Clause 38 - Duty of the Regulator to issue scheme return notices

Pensions Bill – in a Public Bill Committee at 2:45 pm on 11th March 2004.

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Question proposed, That the clause stand part of the Bill.

Photo of George Osborne George Osborne Shadow Minister (Treasury)

I have a couple of minor queries about the issuing of scheme returns. I wanted to question the need for the long period mentioned in subsection (3)(a), which says that the regulator only has to issue the demand for information within three years of the regulator being informed that there is a new scheme. Three years strikes me as quite a long time; I should be interested to know why the Government chose that period.

There was some confusion in my mind when I was reading the Bill about the following: under clause 37(2), once the scheme is set up, the trustees and managers have to send in certain registrable information within three months. However, clause 38 seems to imply that the decision to comply with clause 37 is voluntary; clause 38(3)(b) says that

''if the trustees or managers have complied with paragraph (b) of section 37(2)''

they only have to provide information a year later. That seemed to imply that there was a voluntary element to complying with the previous clause and the request for information. I may have misunderstood, but that is how the matter seemed to me.

To reiterate my first point, why such a long period? Why three years? Why not one year, as might seem more reasonable?

Photo of Malcolm Wicks Malcolm Wicks Minister for pensions, Department for Work and Pensions

On the first point, the regulator will issue scheme return notices—that is, the requests for information—to each scheme. On the frequency of scheme returns, they will be not more than annual and not less than triennial. The frequency is to be determined by the regulator, but will be based on risk factors. Those schemes that are well run and well administered may be required to complete returns less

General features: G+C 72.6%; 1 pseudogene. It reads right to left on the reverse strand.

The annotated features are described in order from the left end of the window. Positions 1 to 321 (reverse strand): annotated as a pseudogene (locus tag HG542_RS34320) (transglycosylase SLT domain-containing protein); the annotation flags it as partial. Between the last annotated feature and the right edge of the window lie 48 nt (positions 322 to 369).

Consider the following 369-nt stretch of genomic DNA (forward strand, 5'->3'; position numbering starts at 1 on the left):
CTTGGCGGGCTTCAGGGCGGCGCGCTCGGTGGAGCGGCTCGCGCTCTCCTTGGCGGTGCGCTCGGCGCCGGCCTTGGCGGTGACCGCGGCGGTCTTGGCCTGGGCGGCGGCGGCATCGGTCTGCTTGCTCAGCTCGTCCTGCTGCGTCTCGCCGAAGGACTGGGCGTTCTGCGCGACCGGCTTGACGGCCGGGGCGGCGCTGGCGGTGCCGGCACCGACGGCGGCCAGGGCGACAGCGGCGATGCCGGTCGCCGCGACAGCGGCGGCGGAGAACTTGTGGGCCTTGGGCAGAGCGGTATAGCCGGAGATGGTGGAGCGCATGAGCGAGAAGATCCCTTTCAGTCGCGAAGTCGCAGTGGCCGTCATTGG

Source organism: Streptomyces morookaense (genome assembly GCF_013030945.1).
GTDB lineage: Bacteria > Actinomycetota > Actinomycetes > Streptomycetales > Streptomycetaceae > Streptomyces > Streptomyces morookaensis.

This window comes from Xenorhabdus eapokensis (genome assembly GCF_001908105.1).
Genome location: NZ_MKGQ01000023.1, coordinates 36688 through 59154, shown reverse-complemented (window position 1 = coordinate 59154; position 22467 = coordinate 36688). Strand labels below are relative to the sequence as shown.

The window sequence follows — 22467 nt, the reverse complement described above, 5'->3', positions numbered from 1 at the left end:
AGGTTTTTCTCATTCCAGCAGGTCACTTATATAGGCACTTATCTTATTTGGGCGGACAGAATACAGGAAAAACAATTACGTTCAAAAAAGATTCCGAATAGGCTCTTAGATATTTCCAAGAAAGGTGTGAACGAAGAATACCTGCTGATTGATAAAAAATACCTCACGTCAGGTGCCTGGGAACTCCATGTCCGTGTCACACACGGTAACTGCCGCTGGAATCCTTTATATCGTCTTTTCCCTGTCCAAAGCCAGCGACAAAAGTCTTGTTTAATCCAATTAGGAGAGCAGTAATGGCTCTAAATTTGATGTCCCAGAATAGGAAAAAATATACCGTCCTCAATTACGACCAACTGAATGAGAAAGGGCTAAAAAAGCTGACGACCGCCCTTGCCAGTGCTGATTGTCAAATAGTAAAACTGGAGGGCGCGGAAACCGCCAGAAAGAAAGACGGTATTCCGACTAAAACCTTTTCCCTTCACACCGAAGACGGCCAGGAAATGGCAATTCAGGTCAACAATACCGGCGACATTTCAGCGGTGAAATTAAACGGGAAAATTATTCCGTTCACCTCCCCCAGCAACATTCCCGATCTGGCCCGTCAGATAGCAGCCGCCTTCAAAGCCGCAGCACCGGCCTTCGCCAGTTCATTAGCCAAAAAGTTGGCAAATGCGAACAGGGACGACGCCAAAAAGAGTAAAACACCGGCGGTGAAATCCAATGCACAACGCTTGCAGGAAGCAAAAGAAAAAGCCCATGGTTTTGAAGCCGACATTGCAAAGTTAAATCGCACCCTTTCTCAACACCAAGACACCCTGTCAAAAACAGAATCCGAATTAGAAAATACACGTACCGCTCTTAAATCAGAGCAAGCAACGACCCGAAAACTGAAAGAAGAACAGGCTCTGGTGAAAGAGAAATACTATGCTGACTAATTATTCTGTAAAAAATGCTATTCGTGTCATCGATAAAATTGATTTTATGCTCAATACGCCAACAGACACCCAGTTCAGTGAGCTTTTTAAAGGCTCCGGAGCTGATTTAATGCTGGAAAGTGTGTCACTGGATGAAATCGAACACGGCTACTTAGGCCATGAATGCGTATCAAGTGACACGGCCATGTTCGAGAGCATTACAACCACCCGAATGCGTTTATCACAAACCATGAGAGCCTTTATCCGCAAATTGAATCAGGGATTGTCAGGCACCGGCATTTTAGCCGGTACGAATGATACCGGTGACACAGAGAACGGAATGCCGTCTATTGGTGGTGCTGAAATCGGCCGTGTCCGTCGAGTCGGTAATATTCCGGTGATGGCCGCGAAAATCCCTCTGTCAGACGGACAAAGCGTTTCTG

frequently than those schemes where risk factors are present, so the approach that we are suggesting is proportionate.

A scheme return notice will require provision of all registrable information in relation to the scheme, and any other information in relation to the scheme that is requested by the regulator to enable it to exercise its functions. The emphasis is, therefore, on proportionality. As in all things, we want to get the balance right between proper scrutiny of all schemes and more scrutiny of those schemes that might be at risk. That is our approach.

On the second question, which was the suggestion that the provisions could be voluntary, the hon. Gentleman has misunderstood. Would it be helpful if I wrote to him on the textual points? My understanding is that we are not talking about a voluntary provision, because that would undermine the whole purpose of the Bill.

Photo of George Osborne George Osborne Shadow Minister (Treasury)

Well, it certainly would. I should be grateful if the Minister would write to me and explain it. I hear what he says about wanting some flexibility. Presumably, that means that well run schemes do not have to provide the same amount of returns.

Photo of Malcolm Wicks Malcolm Wicks Minister for pensions, Department for Work and Pensions

I apologise if I am not intervening at the appropriate time, but I want to give the hon. Gentleman more information on his substantive point. Scheme returns will also be issued. We often forget about the personal pension providers but, as a generality, they are likely to be issued every three years. However, defined benefit schemes—the core of the Bill—will have a scheme return each year. I am generalising, but they have a higher risk for members.

Photo of George Osborne George Osborne Shadow Minister (Treasury)

The flexibility concerning annual returns has now evaporated. It was important for the Minister to clarify the position.

Question put and agreed to.

Clause 38 ordered to stand part of the Bill.